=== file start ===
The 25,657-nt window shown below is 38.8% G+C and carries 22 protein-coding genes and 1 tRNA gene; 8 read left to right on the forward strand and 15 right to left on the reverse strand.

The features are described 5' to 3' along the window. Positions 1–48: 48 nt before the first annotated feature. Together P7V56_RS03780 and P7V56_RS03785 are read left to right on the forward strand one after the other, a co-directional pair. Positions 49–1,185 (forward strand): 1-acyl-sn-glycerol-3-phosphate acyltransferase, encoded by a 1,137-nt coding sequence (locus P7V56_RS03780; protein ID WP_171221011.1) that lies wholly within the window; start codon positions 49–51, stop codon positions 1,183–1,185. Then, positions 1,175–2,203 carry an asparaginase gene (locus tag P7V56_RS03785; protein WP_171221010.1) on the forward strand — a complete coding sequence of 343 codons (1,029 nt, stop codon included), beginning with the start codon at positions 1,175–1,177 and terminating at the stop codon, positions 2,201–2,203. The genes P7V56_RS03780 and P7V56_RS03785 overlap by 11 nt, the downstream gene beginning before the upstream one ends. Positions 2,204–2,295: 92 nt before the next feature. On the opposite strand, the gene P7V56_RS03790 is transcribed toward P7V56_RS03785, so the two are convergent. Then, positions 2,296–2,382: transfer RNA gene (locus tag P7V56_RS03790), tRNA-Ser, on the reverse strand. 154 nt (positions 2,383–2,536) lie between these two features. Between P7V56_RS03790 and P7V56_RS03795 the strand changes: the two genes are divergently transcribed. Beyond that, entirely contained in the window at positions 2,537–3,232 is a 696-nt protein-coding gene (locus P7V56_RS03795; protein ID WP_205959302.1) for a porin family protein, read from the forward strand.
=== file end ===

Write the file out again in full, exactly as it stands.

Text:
The 25,657-nt window shown below is 38.8% G+C and carries 22 protein-coding genes and 1 tRNA gene; 8 read left to right on the forward strand and 15 right to left on the reverse strand.

The features are described 5' to 3' along the window. Positions 1–48: 48 nt before the first annotated feature. Together P7V56_RS03780 and P7V56_RS03785 are read left to right on the forward strand one after the other, a co-directional pair. Positions 49–1,185 (forward strand): 1-acyl-sn-glycerol-3-phosphate acyltransferase, encoded by a 1,137-nt coding sequence (locus P7V56_RS03780; protein ID WP_171221011.1) that lies wholly within the window; start codon positions 49–51, stop codon positions 1,183–1,185. Then, positions 1,175–2,203 carry an asparaginase gene (locus tag P7V56_RS03785; protein WP_171221010.1) on the forward strand — a complete coding sequence of 343 codons (1,029 nt, stop codon included), beginning with the start codon at positions 1,175–1,177 and terminating at the stop codon, positions 2,201–2,203. The genes P7V56_RS03780 and P7V56_RS03785 overlap by 11 nt, the downstream gene beginning before the upstream one ends. Positions 2,204–2,295: 92 nt before the next feature. On the opposite strand, the gene P7V56_RS03790 is transcribed toward P7V56_RS03785, so the two are convergent. Then, positions 2,296–2,382: transfer RNA gene (locus tag P7V56_RS03790), tRNA-Ser, on the reverse strand. 154 nt (positions 2,383–2,536) lie between these two features. Between P7V56_RS03790 and P7V56_RS03795 the strand changes: the two genes are divergently transcribed. Beyond that, entirely contained in the window at positions 2,537–3,232 is a 696-nt protein-coding gene (locus P7V56_RS03795; protein ID WP_205959302.1) for a porin family protein, read from the forward strand.